Charting interactions between dolphins and people
Irish Dolphins - Interactions between dolphins and people.  Including Fungie the Dingle Dolphin
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Venus - the Blasket Island dolphin

This dolphin first made herself known in Ventry harbour in the last week of May 2005. She was found and named by Ute Margreff, who was mysteriously drawn to visit Ventry even though she was in Ireland to swim with Dusty the Clare dolphin, as she has done very regularly since 2001. Ute spotted the new dolphin immediately as soon as she arrived in Ventry and felt she had a strong connection with her right from the first encounter. Venus stayed for a few days, mostly hanging around one of the mooring buoys near Ventry pier, and a number of people went out in small boats to see her. I went out in my kayak one day but Venus didnít show interest in that as far as I could see. As far as we know, Ute was the only person to swim with her at this stage.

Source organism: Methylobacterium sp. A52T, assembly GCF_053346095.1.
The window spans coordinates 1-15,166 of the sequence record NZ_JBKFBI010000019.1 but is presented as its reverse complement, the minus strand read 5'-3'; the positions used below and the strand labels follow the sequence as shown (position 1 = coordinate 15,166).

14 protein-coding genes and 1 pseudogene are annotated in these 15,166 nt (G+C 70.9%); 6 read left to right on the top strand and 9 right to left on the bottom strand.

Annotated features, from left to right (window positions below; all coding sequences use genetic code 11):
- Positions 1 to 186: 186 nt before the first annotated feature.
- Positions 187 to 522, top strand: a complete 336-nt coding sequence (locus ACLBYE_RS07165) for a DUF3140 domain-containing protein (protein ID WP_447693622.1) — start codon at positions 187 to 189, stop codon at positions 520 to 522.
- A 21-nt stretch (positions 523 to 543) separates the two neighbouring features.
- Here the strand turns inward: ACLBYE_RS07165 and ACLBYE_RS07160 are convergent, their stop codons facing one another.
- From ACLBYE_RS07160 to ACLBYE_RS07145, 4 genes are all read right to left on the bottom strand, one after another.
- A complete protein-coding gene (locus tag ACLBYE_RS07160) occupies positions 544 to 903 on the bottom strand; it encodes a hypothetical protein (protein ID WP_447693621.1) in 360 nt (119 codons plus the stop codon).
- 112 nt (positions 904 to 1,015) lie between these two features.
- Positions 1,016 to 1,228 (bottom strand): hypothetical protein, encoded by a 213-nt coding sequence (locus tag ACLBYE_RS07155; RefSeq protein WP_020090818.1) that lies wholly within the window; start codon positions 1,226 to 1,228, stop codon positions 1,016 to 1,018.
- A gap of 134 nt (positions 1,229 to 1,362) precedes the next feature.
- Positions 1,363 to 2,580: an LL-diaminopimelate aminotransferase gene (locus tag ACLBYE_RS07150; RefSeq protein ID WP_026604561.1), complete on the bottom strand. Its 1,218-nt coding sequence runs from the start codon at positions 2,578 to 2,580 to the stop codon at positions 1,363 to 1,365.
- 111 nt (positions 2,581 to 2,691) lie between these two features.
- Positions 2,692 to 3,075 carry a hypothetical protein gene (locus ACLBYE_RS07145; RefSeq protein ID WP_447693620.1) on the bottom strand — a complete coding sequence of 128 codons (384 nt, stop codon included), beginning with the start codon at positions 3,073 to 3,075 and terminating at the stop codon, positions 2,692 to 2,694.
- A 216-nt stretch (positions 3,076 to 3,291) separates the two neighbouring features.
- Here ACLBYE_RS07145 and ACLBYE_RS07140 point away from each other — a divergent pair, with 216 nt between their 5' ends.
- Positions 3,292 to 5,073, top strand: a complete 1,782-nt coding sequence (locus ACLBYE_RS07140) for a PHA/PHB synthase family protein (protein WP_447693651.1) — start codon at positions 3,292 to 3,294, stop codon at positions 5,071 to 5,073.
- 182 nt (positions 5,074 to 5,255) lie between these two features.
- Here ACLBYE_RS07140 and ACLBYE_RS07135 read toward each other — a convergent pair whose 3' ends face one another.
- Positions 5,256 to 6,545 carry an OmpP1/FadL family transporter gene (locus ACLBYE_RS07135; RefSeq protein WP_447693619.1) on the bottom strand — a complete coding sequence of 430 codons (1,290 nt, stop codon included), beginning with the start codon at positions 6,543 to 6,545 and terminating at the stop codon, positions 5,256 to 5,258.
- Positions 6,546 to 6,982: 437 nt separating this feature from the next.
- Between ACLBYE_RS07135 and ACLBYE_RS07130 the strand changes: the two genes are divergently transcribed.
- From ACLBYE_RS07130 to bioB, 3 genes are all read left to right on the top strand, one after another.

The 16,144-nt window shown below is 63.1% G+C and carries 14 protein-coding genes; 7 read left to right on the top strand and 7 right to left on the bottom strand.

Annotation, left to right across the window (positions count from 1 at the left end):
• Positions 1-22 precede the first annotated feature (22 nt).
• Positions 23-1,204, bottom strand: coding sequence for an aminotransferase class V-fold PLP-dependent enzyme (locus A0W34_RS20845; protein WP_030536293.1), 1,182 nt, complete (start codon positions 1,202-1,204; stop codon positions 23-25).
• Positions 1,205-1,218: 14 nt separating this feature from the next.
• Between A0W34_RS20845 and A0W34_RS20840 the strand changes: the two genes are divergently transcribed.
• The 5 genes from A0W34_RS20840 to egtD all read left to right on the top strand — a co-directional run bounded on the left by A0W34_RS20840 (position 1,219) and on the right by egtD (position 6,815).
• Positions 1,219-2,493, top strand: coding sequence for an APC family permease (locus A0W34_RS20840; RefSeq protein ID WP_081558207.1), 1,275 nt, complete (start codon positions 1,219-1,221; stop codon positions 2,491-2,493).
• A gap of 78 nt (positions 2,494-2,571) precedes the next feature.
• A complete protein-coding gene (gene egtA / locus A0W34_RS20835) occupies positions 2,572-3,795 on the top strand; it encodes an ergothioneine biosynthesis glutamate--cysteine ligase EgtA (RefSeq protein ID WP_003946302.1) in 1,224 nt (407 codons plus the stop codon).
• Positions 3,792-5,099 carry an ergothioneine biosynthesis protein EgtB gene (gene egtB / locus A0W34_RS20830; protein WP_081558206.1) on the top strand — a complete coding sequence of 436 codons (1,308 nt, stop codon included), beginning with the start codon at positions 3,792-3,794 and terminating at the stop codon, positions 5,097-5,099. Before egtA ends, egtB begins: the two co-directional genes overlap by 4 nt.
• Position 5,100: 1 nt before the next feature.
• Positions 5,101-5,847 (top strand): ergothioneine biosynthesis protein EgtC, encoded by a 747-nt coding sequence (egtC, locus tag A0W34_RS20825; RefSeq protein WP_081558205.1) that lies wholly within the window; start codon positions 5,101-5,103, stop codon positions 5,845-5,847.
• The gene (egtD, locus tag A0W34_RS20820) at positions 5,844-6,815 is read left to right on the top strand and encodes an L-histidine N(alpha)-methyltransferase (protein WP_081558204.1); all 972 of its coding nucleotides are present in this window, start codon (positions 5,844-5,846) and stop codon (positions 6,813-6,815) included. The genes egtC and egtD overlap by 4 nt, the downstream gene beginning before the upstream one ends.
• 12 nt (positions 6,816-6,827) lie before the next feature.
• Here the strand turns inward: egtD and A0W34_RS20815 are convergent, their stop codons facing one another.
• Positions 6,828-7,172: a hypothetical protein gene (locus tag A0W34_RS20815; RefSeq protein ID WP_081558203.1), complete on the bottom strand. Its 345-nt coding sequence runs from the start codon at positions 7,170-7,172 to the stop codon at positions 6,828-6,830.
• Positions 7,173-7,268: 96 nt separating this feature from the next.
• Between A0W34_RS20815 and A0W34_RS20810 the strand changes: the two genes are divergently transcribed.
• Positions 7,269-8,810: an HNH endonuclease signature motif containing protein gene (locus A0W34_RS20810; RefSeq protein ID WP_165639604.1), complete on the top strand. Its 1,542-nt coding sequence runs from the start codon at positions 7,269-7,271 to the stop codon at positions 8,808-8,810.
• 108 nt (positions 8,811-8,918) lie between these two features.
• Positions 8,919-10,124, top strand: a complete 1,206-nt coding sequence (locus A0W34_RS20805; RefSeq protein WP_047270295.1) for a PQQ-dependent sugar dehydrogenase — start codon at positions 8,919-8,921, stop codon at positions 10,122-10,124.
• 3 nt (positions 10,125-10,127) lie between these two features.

Shortly after this, the same dolphin (as Ute later established) turned up at the Blasket Island and was seen frequently by lobster fishermen when hauling their pots. In July, the dolphin was approaching swimmers off the Blasket island beach and Ute was able to enjoy some long sessions of interaction with her. Her playfulness showed in initiating games of seaweed carrying, as with Dusty.

A number of other people went out to swim with Venus, including Keith and myself (see our reports in the news section), but she never attracted great attention, perhaps because of the expense and time involved in taking trips out to the island. (In the days when Dony was on the island, the ferrymen used to bring local residents out for free and were very helpful in facilitating our swims with him, but the previous ferrymenís co-operative has since dissolved and the competing ferry operators which have replaced it are operating under an altogether more commercial regime, unfortunately for us!). Ute however remained a regular visitor through the summer of 2005, although unfortunately she didn't get any better photos of Venus than the snapshots I took on my visit.

Most of the time Venus seemed to hang out very close to one specific yellow mooring buoy off the main Blasket Island beach, although she would also swim off a short way to fish or to follow boats. She ignored visits by the general groups of wild dolphins which frequent the area and was a resident solitary dolphin for at least 6 months, so we felt she deserved a page of her own! With the autumn storms in October it was no longer possible to get out to the island to see if she was there and by the spring of 2006 she had vanished.

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